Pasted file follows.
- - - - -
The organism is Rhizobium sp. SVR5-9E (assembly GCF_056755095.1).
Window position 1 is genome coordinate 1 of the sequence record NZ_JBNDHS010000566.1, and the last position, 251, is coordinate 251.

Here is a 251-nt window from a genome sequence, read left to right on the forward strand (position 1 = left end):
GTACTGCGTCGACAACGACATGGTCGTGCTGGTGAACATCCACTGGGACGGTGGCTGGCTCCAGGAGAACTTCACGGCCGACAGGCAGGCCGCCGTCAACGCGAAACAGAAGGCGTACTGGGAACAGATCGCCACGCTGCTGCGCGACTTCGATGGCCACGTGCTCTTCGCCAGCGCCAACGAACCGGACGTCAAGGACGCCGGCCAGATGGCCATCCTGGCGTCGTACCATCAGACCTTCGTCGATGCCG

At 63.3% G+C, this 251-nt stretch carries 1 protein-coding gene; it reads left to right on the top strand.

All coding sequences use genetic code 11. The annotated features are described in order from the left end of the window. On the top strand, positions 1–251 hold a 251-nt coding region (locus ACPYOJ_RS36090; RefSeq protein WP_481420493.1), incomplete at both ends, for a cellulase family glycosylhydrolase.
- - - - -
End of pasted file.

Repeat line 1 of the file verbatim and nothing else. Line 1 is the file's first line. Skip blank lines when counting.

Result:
The organism is Rhizobium sp. SVR5-9E (assembly GCF_056755095.1).